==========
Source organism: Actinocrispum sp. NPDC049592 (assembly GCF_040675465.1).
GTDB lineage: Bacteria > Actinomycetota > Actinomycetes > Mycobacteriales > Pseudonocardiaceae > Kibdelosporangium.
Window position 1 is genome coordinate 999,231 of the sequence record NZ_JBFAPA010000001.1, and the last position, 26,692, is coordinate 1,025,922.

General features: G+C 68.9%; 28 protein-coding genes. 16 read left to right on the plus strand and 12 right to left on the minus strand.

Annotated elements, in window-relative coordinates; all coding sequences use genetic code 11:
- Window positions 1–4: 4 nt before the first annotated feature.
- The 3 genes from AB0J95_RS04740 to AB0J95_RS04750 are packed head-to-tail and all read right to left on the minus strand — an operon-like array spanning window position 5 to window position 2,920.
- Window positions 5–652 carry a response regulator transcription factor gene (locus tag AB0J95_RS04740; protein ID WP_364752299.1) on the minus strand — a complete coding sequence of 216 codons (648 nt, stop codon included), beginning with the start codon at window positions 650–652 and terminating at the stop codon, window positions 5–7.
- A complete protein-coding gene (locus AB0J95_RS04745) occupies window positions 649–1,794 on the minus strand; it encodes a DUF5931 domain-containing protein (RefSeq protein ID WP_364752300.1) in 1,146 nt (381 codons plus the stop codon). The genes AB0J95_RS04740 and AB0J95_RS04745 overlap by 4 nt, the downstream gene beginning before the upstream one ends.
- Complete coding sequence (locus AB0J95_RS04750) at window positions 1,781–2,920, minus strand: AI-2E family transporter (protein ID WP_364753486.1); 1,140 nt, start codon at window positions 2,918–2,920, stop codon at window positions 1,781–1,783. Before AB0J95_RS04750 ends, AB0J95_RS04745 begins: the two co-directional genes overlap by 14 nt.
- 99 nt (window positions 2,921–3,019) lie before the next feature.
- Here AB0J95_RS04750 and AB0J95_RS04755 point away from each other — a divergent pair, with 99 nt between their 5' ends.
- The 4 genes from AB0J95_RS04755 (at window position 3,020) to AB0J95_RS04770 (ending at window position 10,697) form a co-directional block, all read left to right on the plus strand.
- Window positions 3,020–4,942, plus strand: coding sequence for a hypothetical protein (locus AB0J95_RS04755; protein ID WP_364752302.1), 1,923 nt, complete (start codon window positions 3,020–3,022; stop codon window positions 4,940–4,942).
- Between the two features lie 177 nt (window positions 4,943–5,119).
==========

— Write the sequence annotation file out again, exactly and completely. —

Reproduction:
Source organism: Actinocrispum sp. NPDC049592 (assembly GCF_040675465.1).
GTDB lineage: Bacteria > Actinomycetota > Actinomycetes > Mycobacteriales > Pseudonocardiaceae > Kibdelosporangium.
Window position 1 is genome coordinate 999,231 of the sequence record NZ_JBFAPA010000001.1, and the last position, 26,692, is coordinate 1,025,922.

General features: G+C 68.9%; 28 protein-coding genes. 16 read left to right on the plus strand and 12 right to left on the minus strand.

Annotated elements, in window-relative coordinates; all coding sequences use genetic code 11:
- Window positions 1–4: 4 nt before the first annotated feature.
- The 3 genes from AB0J95_RS04740 to AB0J95_RS04750 are packed head-to-tail and all read right to left on the minus strand — an operon-like array spanning window position 5 to window position 2,920.
- Window positions 5–652 carry a response regulator transcription factor gene (locus tag AB0J95_RS04740; protein ID WP_364752299.1) on the minus strand — a complete coding sequence of 216 codons (648 nt, stop codon included), beginning with the start codon at window positions 650–652 and terminating at the stop codon, window positions 5–7.
- A complete protein-coding gene (locus AB0J95_RS04745) occupies window positions 649–1,794 on the minus strand; it encodes a DUF5931 domain-containing protein (RefSeq protein ID WP_364752300.1) in 1,146 nt (381 codons plus the stop codon). The genes AB0J95_RS04740 and AB0J95_RS04745 overlap by 4 nt, the downstream gene beginning before the upstream one ends.
- Complete coding sequence (locus AB0J95_RS04750) at window positions 1,781–2,920, minus strand: AI-2E family transporter (protein ID WP_364753486.1); 1,140 nt, start codon at window positions 2,918–2,920, stop codon at window positions 1,781–1,783. Before AB0J95_RS04750 ends, AB0J95_RS04745 begins: the two co-directional genes overlap by 14 nt.
- 99 nt (window positions 2,921–3,019) lie before the next feature.
- Here AB0J95_RS04750 and AB0J95_RS04755 point away from each other — a divergent pair, with 99 nt between their 5' ends.
- The 4 genes from AB0J95_RS04755 (at window position 3,020) to AB0J95_RS04770 (ending at window position 10,697) form a co-directional block, all read left to right on the plus strand.
- Window positions 3,020–4,942, plus strand: coding sequence for a hypothetical protein (locus AB0J95_RS04755; protein ID WP_364752302.1), 1,923 nt, complete (start codon window positions 3,020–3,022; stop codon window positions 4,940–4,942).
- Between the two features lie 177 nt (window positions 4,943–5,119).